Hi Carmen,

I sympathize with your goal. I think there's really several things going on:

a) You want to create a license for your project

b) You want to make it easy for people to create variations of your license

c) You'd like to get OSI approval once to cover all licenses

In that sense, the APL is really a meta-license, which is intended to make it trivial to generate various OSI-compliant licenses. Is that a fair statement? There has been periodic talk of such a Universal License, and I applaud your willingness to undertake this beast.

I suspect the problem is that the optional modules make life easier for the *licensor*, but painfully confusing for the *licensee*. I wonder if it might be more productive - and simpler - to break the problem down differently. One approach might be to create a Customizable Public License rather than an Adaptive one.

1. Create a baseline license (with no optional terms, though a few 'fill-in-the-blanks, like ), which reflects your immediate needs

2. As a separate document, define optional modules which could be used to modify the baseline APL.

3. Specify that people need to change the name when using a different version (and perhaps suggest a naming scheme which reflects the modules included).

4. Obtain OSI approval for the baseline license, and (separately, but simultaneously) approval that modifications associated with the various optional modules would NOT impact OSI approval.

That way, it is still the responsibility of the licensors to create a coherent document, but if they follow a well-defined path they are effectively pre-approved of OSI certification.

Would anyone else find that useful/interesting?

-- Ernie P.

On Apr 15, 2004, at 6:58 PM, Carmen Leeming wrote:

I am sorry for the confusion in my previous email regarding our application of the Adaptive Public License. We have developed a specific program that we wish to distribute as open source. Our requirements were not met by any existing license. We therefore hired a lawyer to aid in drafting a new license that would fit the needs of our product.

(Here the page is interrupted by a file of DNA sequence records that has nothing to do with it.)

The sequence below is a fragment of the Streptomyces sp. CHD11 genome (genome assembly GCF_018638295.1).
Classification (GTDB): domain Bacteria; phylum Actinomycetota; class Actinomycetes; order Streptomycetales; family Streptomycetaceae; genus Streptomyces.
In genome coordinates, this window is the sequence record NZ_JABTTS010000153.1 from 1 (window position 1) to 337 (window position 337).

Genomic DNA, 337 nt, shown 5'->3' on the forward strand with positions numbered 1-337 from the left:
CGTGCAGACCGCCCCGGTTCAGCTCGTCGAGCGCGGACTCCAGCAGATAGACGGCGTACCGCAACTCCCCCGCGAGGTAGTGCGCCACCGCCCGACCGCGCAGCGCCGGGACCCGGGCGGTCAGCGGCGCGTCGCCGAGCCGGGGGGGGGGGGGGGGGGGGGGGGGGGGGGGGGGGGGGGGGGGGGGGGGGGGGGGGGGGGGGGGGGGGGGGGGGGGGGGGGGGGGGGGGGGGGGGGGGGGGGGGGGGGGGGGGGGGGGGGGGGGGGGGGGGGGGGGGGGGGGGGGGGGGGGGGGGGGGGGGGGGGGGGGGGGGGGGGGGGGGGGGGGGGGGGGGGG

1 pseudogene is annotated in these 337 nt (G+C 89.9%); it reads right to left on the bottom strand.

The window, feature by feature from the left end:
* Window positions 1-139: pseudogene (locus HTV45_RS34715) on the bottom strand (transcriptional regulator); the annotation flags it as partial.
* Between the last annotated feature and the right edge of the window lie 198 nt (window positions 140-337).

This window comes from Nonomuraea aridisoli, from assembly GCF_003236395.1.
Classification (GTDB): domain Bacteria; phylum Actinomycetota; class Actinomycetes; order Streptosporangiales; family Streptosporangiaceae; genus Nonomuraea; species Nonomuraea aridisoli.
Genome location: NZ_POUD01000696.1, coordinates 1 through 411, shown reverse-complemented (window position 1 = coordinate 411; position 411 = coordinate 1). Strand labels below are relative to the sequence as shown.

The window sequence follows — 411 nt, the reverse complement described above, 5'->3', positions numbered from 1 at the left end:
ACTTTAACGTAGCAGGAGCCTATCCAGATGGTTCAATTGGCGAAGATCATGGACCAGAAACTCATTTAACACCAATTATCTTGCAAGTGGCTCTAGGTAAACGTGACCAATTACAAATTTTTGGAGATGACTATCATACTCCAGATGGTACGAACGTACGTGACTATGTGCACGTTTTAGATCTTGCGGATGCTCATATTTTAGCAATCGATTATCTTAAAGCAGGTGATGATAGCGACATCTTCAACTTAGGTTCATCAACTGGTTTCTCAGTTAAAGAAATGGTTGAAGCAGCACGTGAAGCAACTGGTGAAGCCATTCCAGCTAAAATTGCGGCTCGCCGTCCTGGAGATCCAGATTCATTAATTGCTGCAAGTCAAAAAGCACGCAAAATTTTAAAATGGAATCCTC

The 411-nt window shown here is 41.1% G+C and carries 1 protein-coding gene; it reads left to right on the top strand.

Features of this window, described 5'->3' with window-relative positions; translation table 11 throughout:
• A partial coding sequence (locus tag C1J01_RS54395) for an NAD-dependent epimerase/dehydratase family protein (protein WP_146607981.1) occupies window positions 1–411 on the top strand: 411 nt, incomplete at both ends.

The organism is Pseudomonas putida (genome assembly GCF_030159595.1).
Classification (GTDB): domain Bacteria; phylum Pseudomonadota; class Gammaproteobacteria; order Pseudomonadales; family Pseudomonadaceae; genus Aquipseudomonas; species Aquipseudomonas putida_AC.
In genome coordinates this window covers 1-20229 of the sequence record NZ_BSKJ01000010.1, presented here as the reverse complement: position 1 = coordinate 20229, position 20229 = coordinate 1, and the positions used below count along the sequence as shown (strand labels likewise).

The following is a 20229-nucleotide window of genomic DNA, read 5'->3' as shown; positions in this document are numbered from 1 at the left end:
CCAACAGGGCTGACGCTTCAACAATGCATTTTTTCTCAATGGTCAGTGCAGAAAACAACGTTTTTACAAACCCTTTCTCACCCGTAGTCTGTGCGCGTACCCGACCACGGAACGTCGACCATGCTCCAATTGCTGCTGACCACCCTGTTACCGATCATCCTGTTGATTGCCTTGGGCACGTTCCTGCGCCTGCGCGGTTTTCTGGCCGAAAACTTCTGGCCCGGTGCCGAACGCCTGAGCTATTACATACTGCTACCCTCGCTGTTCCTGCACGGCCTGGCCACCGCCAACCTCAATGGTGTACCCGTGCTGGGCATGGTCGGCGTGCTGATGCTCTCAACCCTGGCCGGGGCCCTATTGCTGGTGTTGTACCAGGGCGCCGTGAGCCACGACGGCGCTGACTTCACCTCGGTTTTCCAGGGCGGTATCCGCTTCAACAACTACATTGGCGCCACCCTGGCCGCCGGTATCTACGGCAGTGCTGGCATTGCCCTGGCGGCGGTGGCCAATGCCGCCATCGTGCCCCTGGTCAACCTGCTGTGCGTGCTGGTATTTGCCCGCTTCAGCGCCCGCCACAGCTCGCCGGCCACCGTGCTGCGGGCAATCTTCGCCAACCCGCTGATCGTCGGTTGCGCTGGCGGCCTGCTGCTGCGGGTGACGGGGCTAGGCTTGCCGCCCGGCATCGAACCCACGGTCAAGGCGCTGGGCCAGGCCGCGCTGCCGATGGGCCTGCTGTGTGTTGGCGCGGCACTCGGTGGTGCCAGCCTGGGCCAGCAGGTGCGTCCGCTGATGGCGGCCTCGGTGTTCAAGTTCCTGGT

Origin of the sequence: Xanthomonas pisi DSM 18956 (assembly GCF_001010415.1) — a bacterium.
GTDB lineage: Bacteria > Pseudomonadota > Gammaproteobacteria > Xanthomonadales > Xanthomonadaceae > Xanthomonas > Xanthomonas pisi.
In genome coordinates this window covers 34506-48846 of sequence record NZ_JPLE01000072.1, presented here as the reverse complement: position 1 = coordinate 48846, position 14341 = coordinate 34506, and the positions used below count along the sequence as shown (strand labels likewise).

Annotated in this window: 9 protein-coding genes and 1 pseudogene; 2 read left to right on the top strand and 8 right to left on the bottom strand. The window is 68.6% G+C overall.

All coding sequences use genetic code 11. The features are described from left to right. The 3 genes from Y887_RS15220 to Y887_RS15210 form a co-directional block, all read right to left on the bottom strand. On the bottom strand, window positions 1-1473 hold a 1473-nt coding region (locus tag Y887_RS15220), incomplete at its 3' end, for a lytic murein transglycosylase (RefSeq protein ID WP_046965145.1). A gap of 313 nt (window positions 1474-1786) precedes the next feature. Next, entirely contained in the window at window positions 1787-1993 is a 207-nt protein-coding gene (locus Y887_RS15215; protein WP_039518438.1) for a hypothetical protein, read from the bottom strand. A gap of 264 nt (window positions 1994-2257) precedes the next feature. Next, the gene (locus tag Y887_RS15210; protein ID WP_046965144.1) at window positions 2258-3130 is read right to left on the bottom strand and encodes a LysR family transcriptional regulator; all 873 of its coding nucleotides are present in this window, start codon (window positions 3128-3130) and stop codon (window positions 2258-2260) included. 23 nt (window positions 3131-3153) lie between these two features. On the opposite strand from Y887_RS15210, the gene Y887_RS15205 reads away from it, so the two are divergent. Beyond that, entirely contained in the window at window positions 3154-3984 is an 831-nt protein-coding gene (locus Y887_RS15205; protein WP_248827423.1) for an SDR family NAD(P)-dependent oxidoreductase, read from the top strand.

In the meantime, I have been promoting open source throughout my University and encouraging other groups to release their software as open source too. Since the University was spending a lot of money on this lawyer, we thought it best to try to meet the needs of the other projects that the University would like to release. Due to various research group restrictions, patent right clauses were desired in some cases and not in others. Different groups had ideas for how they wished changes to be documented as well. Another concern with a university is about how widespread software could be distributed for "internal use" without needing to release the source externally. For example, some universities own partial interest in start-up companies that spawned from research at the university. In some cases you may want to allow sharing of modifications to these entities without forcing the changes to be released publicly; in other cases you may want to maximize the "openness" of the software and prohibit "widespread-internal" distributions of closed source modifications.

Seeing that the University of Victoria could gain more benefit from this license if we made it adaptable, that was the route we chose. We also had input from other universities about whether or not these features would meet their needs. We then added the jurisdictional option to allow other universities (or anyone else) to be able to use this license.

I hope this clears up the issue of why we are applying. We developed a license to meet our needs, which are not limited to a single project. We could have submitted several similar licenses with the adaptive clauses pre-set, but felt that this would just add needlessly to the group of existing licenses. We felt a more elegant solution was to have one license that our various research groups could use by simply modifying a few initial conditions.

--Carmen Leeming
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